Facebook struggles to get machines to stamp out hate speech

16 May, 2018, 13:41 | Author: Julian Harrison
  • Facebook struggles to get machines to stamp out hate speech

The report said Facebook has removed or put a warning screen for graphic violence in front of 3.4 million pieces of content in the first quarter, almost triple the 1.2 million a quarter earlier. Facebook's vice president of product management, Guy Rosen, noted that the social network has increased its efforts significantly over the past year and a half, in order to flag and remove content that is inappropriate and derogatory.

Responding to calls for transparency after the Cambridge Analytica data privacy scandal, Facebook yesterday said those closures came on top of blocking millions of attempts to create fake accounts every day.

The report highlights six key areas: fake accounts, spam, adult nudity and sexual activity, graphic violence, terrorist propaganda and hate speech.

Zuckerberg noted that there is still room for improvement with Facebook's AI tools - noticeably flagging hate-speech content. Hate speech is hard to flag using AI because it "often requires detailed scrutiny by our trained reviewers to understand context and decide whether the material violates standards", according to the report.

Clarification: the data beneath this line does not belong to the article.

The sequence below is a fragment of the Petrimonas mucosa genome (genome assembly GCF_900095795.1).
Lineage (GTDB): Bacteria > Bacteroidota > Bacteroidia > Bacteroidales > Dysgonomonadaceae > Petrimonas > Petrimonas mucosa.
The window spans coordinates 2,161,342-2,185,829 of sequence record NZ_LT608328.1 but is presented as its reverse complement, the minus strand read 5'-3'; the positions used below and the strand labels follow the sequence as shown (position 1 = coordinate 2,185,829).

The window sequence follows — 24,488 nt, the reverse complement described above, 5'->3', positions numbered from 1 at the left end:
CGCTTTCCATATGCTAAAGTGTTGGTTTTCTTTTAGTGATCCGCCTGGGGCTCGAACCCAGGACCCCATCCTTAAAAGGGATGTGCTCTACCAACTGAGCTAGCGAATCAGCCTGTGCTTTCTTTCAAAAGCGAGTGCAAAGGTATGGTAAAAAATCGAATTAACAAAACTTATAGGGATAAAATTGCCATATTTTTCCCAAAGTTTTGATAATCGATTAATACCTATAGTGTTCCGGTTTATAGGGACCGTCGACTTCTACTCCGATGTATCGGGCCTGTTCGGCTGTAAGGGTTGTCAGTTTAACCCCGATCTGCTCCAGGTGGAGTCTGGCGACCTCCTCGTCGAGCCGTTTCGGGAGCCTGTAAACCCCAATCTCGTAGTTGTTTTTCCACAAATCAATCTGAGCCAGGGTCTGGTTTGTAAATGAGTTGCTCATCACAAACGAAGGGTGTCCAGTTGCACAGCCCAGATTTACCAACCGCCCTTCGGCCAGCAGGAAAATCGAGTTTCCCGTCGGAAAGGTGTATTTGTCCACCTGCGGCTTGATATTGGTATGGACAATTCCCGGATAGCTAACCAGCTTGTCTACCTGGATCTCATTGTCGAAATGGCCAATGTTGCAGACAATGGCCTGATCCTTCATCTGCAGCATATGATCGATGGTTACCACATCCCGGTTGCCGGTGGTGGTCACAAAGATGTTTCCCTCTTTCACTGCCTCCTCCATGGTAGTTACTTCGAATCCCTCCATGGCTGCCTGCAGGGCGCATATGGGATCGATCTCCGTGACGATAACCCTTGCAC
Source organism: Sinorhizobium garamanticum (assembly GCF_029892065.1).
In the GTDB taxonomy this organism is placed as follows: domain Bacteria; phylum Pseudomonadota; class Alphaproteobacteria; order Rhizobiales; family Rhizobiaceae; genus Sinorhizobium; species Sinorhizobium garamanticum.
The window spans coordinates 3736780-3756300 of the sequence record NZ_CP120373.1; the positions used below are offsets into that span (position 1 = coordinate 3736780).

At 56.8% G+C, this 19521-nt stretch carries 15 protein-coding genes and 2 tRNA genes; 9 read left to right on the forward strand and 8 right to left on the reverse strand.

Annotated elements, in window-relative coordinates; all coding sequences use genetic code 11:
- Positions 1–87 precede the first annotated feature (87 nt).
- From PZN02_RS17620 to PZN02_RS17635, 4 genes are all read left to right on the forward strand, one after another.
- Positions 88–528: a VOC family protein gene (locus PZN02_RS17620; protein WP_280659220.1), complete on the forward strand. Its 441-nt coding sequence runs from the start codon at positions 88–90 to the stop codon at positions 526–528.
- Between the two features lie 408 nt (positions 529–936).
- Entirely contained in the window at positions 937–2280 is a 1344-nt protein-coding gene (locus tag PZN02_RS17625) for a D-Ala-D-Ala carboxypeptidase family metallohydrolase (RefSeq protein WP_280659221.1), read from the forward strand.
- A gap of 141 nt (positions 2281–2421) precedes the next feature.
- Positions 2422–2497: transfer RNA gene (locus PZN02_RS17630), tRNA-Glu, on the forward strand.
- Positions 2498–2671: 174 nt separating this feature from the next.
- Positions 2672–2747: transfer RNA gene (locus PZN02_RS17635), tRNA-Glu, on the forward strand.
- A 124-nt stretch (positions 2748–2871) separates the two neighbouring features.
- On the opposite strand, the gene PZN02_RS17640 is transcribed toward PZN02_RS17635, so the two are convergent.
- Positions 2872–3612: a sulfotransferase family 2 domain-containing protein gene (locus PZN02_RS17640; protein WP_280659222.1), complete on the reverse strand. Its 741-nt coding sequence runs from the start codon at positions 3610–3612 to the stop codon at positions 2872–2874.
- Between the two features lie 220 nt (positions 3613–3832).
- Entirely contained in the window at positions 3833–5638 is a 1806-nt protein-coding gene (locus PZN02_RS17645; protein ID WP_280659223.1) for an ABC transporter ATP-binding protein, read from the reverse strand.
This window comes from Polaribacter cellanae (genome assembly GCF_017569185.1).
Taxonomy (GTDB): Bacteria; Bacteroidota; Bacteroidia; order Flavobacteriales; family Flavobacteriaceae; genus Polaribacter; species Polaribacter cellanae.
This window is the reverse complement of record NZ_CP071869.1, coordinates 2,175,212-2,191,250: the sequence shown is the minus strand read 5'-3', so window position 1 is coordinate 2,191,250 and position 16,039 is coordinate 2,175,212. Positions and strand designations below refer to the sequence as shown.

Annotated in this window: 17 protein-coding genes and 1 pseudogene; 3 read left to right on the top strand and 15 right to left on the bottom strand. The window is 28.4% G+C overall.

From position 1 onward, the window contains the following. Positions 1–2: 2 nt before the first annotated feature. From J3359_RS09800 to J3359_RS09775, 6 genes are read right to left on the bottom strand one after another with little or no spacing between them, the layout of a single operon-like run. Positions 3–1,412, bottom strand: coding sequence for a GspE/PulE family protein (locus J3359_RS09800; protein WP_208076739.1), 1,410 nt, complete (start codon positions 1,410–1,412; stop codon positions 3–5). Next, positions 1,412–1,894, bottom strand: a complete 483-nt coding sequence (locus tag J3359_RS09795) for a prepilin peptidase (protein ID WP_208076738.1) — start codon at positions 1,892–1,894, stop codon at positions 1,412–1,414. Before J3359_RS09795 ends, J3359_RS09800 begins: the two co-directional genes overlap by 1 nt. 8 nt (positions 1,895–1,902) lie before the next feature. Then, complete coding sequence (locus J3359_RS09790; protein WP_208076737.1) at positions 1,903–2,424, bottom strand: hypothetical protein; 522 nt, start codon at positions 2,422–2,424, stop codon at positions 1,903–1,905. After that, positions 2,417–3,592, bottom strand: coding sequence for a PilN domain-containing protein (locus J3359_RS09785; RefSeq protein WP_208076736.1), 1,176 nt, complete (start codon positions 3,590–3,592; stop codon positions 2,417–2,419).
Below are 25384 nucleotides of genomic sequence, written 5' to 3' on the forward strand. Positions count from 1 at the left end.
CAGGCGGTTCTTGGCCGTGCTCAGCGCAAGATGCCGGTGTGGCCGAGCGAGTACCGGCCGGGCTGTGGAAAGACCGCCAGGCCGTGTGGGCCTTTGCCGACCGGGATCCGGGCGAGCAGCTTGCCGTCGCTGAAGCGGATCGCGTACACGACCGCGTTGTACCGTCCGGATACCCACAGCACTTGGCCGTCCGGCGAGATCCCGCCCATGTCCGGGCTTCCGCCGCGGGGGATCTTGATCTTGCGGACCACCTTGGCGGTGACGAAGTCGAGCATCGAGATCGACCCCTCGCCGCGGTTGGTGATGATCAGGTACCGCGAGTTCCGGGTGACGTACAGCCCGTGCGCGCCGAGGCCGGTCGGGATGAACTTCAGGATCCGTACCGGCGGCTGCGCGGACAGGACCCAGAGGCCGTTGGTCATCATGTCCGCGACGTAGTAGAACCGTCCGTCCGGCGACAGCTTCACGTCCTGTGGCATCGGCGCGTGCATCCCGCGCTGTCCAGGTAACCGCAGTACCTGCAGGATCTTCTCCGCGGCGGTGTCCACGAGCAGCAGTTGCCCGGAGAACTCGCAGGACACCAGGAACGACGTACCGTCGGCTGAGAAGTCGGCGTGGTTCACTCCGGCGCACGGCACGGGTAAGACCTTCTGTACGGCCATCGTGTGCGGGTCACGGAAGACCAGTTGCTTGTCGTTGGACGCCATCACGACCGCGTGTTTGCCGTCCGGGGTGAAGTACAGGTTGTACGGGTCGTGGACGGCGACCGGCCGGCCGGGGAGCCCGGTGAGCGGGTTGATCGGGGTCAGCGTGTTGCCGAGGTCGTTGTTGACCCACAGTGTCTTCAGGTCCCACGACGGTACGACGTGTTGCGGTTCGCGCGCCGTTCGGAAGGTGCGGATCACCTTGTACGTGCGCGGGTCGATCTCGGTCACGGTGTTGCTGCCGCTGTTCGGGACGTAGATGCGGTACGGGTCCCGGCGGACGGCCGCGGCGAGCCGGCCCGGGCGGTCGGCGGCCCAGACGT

Facebook also took down 21 million pieces of adult nudity and sexual activity in the quarter, 96 percent of which was found and flagged by its technology before it was reported.

However, the social network said this was up from 1.2 million at the end of 2017 and while the majority of the increase was down to improvements in its detection technology, some of the rise is due to an increase in such content appearing on the platform. "We removed 2.5 million pieces of hate speech in Q1 2018 - 38 percent of which was flagged by our technology".




Facebook on Tuesday unveiled for the first time a transparency report that shows an increasing number of posts identified as containing graphic violence in the first of quarter of 2018.

Facebook's policing efforts are aimed at maintaining a family-friendly atmosphere for users and advertisers.

Facebook is struggling to block hate speech posts, conceding its detection technology "still doesn't work that well" and it needs to be checked by human moderators. "While not always ideal, this combination helps us find and flag potentially violating content at scale before many people see or report it". Overall, we estimate that around three to four percent of the active Facebook accounts on the site during this time period were still fake. Providing users with a look into just how much work goes into keeping the social media platform free from those looking to abuse their freedom of speech.

It's also why we are publishing this information.

Facebook said it released the report to start a dialog about harmful content on the platform, and how it enforces community standards to combat it. "This is the same data we use to measure our progress internally - and you can now see it to judge our progress for yourselves". He added that Facebook welcomes feedback to the data.

It claimed to detect nearly 100 percent of spam and to have removed 837 million posts assimilated to spam over the same period.

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